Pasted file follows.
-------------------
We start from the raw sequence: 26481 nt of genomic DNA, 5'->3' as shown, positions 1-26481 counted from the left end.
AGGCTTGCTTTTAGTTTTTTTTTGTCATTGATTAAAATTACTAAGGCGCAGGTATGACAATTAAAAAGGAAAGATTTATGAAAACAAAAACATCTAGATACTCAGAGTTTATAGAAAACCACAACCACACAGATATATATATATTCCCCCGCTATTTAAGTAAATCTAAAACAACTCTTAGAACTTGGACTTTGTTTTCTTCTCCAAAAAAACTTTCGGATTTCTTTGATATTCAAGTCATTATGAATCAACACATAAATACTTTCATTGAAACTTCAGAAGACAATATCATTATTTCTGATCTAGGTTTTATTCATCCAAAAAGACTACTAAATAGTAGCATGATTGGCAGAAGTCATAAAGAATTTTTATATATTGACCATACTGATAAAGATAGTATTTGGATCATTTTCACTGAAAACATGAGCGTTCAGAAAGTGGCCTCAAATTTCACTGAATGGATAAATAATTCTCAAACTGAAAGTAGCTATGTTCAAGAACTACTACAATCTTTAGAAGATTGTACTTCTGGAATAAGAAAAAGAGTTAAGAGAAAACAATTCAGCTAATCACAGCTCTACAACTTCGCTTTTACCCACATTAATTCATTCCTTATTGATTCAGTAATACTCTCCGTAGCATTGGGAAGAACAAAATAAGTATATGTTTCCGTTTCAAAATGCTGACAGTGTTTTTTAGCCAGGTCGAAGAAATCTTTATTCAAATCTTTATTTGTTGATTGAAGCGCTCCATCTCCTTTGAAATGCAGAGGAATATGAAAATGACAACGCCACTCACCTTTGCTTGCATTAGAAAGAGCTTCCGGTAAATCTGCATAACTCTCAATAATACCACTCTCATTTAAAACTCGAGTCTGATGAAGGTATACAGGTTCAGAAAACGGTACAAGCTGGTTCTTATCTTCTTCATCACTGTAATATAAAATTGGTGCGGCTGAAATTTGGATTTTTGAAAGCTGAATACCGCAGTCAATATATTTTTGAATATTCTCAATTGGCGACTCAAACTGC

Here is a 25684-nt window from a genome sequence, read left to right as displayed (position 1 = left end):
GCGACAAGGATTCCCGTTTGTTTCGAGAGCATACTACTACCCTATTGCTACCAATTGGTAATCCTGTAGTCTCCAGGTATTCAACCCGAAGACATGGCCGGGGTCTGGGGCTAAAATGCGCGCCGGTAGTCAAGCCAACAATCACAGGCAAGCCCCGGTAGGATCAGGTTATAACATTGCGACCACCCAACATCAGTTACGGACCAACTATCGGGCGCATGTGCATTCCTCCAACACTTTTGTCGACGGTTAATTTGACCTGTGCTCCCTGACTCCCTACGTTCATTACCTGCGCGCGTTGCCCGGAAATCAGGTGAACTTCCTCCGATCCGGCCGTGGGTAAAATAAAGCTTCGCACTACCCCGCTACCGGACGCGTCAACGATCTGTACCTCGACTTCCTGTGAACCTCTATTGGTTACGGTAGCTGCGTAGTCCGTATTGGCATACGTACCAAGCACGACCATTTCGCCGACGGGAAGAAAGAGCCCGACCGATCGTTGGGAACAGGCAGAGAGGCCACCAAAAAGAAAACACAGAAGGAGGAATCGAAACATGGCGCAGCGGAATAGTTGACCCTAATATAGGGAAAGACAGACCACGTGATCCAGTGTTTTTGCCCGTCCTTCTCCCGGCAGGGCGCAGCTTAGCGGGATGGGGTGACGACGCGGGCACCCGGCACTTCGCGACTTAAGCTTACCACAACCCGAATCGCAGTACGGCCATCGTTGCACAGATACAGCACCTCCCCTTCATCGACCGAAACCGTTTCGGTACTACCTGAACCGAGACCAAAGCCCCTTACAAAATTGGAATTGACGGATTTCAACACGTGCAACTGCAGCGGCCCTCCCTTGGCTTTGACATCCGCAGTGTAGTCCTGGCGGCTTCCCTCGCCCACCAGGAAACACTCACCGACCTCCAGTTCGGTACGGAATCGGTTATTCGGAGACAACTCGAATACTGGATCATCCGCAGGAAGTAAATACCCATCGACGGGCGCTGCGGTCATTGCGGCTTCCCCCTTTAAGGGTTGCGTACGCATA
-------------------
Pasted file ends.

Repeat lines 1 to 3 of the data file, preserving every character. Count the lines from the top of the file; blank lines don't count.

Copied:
We start from the raw sequence: 26481 nt of genomic DNA, 5'->3' as shown, positions 1-26481 counted from the left end.
AGGCTTGCTTTTAGTTTTTTTTTGTCATTGATTAAAATTACTAAGGCGCAGGTATGACAATTAAAAAGGAAAGATTTATGAAAACAAAAACATCTAGATACTCAGAGTTTATAGAAAACCACAACCACACAGATATATATATATTCCCCCGCTATTTAAGTAAATCTAAAACAACTCTTAGAACTTGGACTTTGTTTTCTTCTCCAAAAAAACTTTCGGATTTCTTTGATATTCAAGTCATTATGAATCAACACATAAATACTTTCATTGAAACTTCAGAAGACAATATCATTATTTCTGATCTAGGTTTTATTCATCCAAAAAGACTACTAAATAGTAGCATGATTGGCAGAAGTCATAAAGAATTTTTATATATTGACCATACTGATAAAGATAGTATTTGGATCATTTTCACTGAAAACATGAGCGTTCAGAAAGTGGCCTCAAATTTCACTGAATGGATAAATAATTCTCAAACTGAAAGTAGCTATGTTCAAGAACTACTACAATCTTTAGAAGATTGTACTTCTGGAATAAGAAAAAGAGTTAAGAGAAAACAATTCAGCTAATCACAGCTCTACAACTTCGCTTTTACCCACATTAATTCATTCCTTATTGATTCAGTAATACTCTCCGTAGCATTGGGAAGAACAAAATAAGTATATGTTTCCGTTTCAAAATGCTGACAGTGTTTTTTAGCCAGGTCGAAGAAATCTTTATTCAAATCTTTATTTGTTGATTGAAGCGCTCCATCTCCTTTGAAATGCAGAGGAATATGAAAATGACAACGCCACTCACCTTTGCTTGCATTAGAAAGAGCTTCCGGTAAATCTGCATAACTCTCAATAATACCACTCTCATTTAAAACTCGAGTCTGATGAAGGTATACAGGTTCAGAAAACGGTACAAGCTGGTTCTTATCTTCTTCATCACTGTAATATAAAATTGGTGCGGCTGAAATTTGGATTTTTGAAAGCTGAATACCGCAGTCAATATATTTTTGAATATTCTCAATTGGCGACTCAAACTGC

Here is a 25684-nt window from a genome sequence, read left to right as displayed (position 1 = left end):